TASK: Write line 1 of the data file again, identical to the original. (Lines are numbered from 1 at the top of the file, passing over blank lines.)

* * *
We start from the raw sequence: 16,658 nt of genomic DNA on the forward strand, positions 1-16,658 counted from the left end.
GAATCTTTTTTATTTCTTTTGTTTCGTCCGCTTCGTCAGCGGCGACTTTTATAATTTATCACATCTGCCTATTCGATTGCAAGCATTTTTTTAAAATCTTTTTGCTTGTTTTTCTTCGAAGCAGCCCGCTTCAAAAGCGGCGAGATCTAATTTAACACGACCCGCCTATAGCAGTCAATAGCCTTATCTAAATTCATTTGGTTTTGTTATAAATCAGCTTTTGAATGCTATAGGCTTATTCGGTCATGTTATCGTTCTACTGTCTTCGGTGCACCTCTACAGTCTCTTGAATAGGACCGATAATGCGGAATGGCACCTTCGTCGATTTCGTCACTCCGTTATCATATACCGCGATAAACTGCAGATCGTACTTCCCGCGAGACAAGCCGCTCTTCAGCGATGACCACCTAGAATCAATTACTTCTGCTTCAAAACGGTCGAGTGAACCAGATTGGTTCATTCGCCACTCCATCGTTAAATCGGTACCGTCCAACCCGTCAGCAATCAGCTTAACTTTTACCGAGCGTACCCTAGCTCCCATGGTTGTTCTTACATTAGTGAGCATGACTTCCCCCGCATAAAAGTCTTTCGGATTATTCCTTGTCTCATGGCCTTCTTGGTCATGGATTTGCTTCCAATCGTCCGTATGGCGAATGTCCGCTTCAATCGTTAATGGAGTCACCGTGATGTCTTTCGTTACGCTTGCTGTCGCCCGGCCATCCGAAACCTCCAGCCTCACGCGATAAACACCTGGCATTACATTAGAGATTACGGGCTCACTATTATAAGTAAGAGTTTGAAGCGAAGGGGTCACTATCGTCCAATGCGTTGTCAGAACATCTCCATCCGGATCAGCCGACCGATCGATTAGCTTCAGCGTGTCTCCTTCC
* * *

We start from the raw sequence: 16,658 nt of genomic DNA on the forward strand, positions 1-16,658 counted from the left end.